Scott: It kind of goes back to that analogy that so many people are using now. I mean, remember first started seeing it about 3 or 4 years ago, and that's when I realized, man, that is that is such a good analogy. And that is how relationships, marriage, things like that are such good parallels when it comes to how we're building that relationship. And when you say that you're leading with the wallet first, that's like saying you're basically, you know, you're leading with let's get married before we have coffee.


Steve: Yeah. You know.


Steve: Marriage is a corporation, right? So you have to run. You have to run the business. You have to run the household. You have to run the kids. You have to run the finances and so on. But that's not what keeps the marriage happy and together.


Scott: And I think if you have that understanding that you can that that's where you're going to go. Don't you think that that also that might even help any kind of level of nervousness that you may have before you speak in front of a crowd? Because, you know, it's a lot harder to think, okay, I got to go out and sell something versus, hey, I'm going to go out there and really provide something these people are really going to love.


Steve: There are three pillars that you read about here in the book and that we should just briefly touch on here that I think are the fundamental of all great communication. And they are value, passion and connection value. If you can go out on stage and know that you are providing value for whoever you speak with, and when I say on stage, that could be in a Zoom meeting with one of your colleagues or your associates or a C level from your corporation or somebody who works for you, an audience is simply the person who is sitting across from you at that time.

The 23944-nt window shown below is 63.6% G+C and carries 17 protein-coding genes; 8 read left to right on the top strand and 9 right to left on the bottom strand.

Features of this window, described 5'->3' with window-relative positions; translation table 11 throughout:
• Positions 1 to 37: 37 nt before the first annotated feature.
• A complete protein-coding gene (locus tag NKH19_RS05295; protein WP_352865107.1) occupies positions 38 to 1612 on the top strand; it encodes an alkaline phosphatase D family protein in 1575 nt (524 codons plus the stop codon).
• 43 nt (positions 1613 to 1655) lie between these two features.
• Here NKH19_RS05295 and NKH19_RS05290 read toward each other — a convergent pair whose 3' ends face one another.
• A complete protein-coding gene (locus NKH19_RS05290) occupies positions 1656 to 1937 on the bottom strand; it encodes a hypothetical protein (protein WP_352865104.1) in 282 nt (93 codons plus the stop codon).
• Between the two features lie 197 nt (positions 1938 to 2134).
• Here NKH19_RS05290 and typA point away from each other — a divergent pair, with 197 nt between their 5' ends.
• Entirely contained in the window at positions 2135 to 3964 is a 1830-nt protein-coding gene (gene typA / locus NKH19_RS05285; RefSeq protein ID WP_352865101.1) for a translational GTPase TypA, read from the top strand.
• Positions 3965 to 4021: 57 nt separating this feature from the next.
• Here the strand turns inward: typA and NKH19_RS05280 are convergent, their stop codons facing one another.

Steve: So it doesn't really matter what the format is or how many people there are or what the environment is. They are the other side of your conversation, and the more you provide value for them, the more confident you get in your own storytelling and your own ability to get your communication across, provide value at all times. Number two, passion. When we show passion that we care about our topic, that we care about the person across from us, that we care so deeply, that we are willing to expose a bit of ourselves and share the human side of the conversation.